Chicago OKs trick-or-treating on Halloween with coronavirus precautions

Chicagoans going door-to-door on Halloween this year will have to wear masks and keep groups small to minimize risks of the coronavirus, city officials said Thursday.

Mayor Lori Lightfoot and the city’s top health official, Dr. Allison Arwady, dressed as the “Rona Destroyers” equipped with gloves, cleaning wipes and hand sanitizer for the announcement of the city’s Halloween rules.

Lightfoot said it’s unrealistic to tell people they can’t trick or treat but she said following the city’s rules can make it safer.

According to state health data, Chicago has reported 80,680 confirmed cases of COVID-19 and 2,962 deaths linked to the virus since the start of the pandemic.

The rate of new cases and deaths in the city has slowed since peaking in the spring and Chicago health authorities reported an average of 4.3% positive tests among those performed during the last seven days.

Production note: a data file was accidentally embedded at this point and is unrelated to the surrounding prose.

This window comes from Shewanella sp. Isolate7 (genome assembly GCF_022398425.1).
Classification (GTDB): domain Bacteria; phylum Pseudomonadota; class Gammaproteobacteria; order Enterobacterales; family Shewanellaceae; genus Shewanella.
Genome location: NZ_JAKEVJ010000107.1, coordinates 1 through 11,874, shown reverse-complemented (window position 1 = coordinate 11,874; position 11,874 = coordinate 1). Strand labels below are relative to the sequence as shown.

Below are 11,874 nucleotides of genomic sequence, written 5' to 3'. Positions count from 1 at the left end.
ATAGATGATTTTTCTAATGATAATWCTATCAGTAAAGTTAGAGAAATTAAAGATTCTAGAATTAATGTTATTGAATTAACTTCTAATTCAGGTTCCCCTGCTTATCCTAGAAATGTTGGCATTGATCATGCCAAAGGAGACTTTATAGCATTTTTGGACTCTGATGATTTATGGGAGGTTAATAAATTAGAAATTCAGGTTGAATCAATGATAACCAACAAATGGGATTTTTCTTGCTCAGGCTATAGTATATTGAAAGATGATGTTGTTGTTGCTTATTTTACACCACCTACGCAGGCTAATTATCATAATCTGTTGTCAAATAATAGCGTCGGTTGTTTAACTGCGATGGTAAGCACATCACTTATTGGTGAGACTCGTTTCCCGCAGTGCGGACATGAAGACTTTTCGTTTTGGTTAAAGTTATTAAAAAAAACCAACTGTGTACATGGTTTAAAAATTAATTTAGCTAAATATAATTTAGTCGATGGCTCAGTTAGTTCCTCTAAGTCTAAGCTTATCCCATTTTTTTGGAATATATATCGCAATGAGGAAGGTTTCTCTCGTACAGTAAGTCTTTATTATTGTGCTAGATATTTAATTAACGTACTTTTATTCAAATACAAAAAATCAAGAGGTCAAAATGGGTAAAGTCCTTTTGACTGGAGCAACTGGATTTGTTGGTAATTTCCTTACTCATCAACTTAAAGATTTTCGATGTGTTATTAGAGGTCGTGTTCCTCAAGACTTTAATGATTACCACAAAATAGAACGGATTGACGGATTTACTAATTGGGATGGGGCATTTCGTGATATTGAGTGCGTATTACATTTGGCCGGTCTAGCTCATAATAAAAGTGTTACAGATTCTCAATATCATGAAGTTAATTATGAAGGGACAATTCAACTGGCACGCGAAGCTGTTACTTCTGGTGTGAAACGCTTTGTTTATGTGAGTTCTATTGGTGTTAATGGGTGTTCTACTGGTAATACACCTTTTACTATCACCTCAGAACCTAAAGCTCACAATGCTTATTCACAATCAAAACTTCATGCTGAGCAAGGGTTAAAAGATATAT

Trick-or-treating groups will be limited to six people and have to keep moving between houses.

Anyone choosing to hand out candy is encouraged to use exterior lights or signs to let visitors know that it’s OK to approach their door. Everyone must wear face coverings, officials said.

Haunted houses, though, are banned this year. Arwady said a combination of tight spaces and screaming makes them too risky during a pandemic.

Adults have to be cautious too, Arwady added. People should avoid gathering in groups — ruling out house parties and other events, she said.

“We’re honestly more worried about COVID spreading among adults gathering indoors than about children outdoors trick or treating,” she said.

Public health officials on Thursday said another 2,166 people have tested positive for the coronavirus in Illinois, the second time this week the daily caseload surpassed 2,000.